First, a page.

Programming at jail makes big impact on inmates | News

After being shut down for two years, the Morrison County Jail has brought back programs for inmates.

Morrison County Sheriff Shawn Larsen and Jail Programmer Tim Brummer highlighted some of those programs for the Morrison County Board of Commissioners, April 19. Larsen said they started back up in late March and early April.

The number of inmates has gone up over one – and especially two – years ago. The jail was limited on how many people could be detained at a time and had to institute intake protocols to help mitigate the spread of COVID-19. In March, the jail averaged 43 inmates per day, including people being held for Beltrami and Itasca counties.

“I’m really excited we’ve got programs back in the jail,” Brummer said. “Hopefully we’ll get to keep them, COVID pending, of course.”

One of the most widely-known programs is sentenced-to-serve, which allows inmates to go out into the community-with law enforcement supervision-to complete community service projects. Brummer said the crew in March worked on shoveling out fire hydrants, removing glass out of the hockey arena, doing demolition work at a former health center at Camp Shamineau, picking up trash on county roads and cleaning St. Louis. John’s Lutheran Church, south of Buckman.

Brummer said the crew usually consisted of three to five inmates.

“So, they’ve been staying fairly busy,” he said.

Each Sunday morning, a church service is held for inmates who wish to attend. On Mondays, there are Set Free Males and Set Free Females Bible study classes.

On Tuesdays, a representative from Teen Challenge in Brainerd visits the jail to help inmates interested in getting into the program.

“He helps them with that, and he’s excellent at helping them,” Brummer said.

There are volunteer-led Christ in Construction classes and AA meetings for both men and women, along with Your Choice “deep study” Bible classes.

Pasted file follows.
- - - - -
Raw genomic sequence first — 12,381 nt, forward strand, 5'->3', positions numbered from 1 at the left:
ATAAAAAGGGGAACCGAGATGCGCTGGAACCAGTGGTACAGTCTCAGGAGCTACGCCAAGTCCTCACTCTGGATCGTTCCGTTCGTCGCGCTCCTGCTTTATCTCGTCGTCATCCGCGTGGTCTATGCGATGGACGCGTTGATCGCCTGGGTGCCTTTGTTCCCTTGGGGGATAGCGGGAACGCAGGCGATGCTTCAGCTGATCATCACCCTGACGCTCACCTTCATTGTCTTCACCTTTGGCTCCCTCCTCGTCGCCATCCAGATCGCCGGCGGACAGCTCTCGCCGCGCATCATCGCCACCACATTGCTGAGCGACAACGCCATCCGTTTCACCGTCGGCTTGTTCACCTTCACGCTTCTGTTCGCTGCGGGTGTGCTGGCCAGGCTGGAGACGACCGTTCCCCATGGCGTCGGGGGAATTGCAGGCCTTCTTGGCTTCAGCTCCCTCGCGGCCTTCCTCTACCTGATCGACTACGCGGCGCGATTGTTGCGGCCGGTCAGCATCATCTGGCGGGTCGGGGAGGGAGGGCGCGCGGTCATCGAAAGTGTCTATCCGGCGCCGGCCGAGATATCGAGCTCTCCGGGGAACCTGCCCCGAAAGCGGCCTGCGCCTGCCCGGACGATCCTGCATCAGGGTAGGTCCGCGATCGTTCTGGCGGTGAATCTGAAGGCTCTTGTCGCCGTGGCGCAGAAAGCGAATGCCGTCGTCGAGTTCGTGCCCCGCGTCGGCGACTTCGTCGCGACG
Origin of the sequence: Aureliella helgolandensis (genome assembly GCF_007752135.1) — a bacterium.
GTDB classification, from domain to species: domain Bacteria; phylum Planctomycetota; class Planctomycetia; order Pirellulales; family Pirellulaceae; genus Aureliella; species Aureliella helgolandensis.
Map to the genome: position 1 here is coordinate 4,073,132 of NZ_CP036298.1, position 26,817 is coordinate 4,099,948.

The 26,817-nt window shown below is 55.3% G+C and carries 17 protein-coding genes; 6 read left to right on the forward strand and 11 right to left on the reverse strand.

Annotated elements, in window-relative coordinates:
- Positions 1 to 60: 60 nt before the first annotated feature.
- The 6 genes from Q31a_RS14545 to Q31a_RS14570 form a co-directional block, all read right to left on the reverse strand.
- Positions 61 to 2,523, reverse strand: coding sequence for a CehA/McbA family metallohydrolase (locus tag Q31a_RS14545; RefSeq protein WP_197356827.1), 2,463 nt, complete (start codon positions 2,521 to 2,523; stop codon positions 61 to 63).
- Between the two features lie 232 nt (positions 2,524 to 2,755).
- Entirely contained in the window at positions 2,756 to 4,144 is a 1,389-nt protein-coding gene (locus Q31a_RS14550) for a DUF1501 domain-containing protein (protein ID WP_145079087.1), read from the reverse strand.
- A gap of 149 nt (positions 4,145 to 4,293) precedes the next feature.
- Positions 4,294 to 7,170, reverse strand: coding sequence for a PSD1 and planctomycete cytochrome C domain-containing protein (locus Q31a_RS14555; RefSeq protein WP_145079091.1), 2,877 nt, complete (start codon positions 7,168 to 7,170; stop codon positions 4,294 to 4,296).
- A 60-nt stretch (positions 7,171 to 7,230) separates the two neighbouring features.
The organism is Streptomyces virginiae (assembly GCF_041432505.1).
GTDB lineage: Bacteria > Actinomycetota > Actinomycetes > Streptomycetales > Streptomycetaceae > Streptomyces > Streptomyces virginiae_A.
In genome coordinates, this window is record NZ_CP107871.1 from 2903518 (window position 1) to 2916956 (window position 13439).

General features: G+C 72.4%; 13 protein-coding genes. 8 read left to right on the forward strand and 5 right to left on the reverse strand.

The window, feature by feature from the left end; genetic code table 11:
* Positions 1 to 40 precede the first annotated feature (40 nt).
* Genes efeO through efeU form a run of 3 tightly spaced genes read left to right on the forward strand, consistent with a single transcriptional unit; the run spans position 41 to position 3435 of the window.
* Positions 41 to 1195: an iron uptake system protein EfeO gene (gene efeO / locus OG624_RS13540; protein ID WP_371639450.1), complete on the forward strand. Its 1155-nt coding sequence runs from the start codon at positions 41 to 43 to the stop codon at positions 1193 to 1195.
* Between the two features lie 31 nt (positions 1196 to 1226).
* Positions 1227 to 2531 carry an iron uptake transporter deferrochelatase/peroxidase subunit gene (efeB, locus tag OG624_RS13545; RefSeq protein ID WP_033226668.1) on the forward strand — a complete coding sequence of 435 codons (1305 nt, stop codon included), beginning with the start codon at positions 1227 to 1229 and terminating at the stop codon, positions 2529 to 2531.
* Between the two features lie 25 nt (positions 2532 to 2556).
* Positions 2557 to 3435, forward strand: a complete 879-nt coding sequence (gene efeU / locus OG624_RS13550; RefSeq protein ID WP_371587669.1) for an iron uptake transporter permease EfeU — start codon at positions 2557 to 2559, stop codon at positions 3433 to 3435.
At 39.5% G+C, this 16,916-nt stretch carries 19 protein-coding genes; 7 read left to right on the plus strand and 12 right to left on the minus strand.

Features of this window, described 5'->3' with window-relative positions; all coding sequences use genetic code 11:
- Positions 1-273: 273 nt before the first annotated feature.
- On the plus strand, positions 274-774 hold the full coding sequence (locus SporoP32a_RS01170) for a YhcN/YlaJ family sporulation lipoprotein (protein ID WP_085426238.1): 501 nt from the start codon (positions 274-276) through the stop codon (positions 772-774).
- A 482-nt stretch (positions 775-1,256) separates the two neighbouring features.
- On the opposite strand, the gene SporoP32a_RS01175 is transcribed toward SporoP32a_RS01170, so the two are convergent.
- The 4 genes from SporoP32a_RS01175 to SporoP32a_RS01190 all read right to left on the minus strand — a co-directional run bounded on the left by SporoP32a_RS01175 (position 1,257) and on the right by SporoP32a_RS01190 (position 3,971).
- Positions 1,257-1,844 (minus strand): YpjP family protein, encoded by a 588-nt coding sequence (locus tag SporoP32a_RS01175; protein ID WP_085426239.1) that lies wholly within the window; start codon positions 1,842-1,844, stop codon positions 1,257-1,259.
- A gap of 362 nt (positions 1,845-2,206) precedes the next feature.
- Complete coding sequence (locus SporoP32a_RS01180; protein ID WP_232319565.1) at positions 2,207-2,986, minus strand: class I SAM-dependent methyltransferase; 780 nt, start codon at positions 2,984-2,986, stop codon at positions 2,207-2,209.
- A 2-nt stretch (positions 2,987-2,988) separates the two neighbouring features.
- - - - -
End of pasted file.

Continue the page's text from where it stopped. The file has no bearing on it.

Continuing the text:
On Thursdays, there is a crystal meth addiction class, which Brummer felt was particularly impactful. The program features talks from two people who have struggled with and overcome addiction to crystal meth.

Brummer said they “drive hard into these inmates” that they can quit and straighten out.

“These two are phenomenal, and this class is good,” Brummer said. “They’re opening the ears and getting these inmates to see that there’s more to life than a meth pipe. There is. Every bit helps. We keep trying. ”

The program he was most excited about, however, is the Residents Encounter Christ (REC) program. It has been part of the programming at the jail for 30 years, and will make a return in July.

Brummer said REC is a two-day, “very intense” program. Faith leaders from the community come in to lead devotions, Bible studies, prayer, music and more. Brummer said the objective is to try to make at least one or more of the inmates a better person when they leave than when they came into the jail.

He said it has “done wonders” for inmates over the years.

“It’s a just phenomenal program, and I’m so excited we’re getting back; and the Sheriff is, as well, ”Brummer said.

Another program he highlighted was Mental Health Education, which is led by Jail Social Worker Jennifer Koenig. The class will start up in May, and aims to help inmates deal with mental health issues such as anxiety, PTSD, depression and more in a classroom setting.

Koenig will also be able to meet with inmates one-on-one after the classes, if necessary, to help them get further help.

“We try very hard to make these inmates better when they leave than when they got here,” Brummer said. “If they’re worse when they leave than when they got here, we’re not doing our job. We failed. If, anyone, we can make better when they leave than when they got here, we’re winning the battle. ”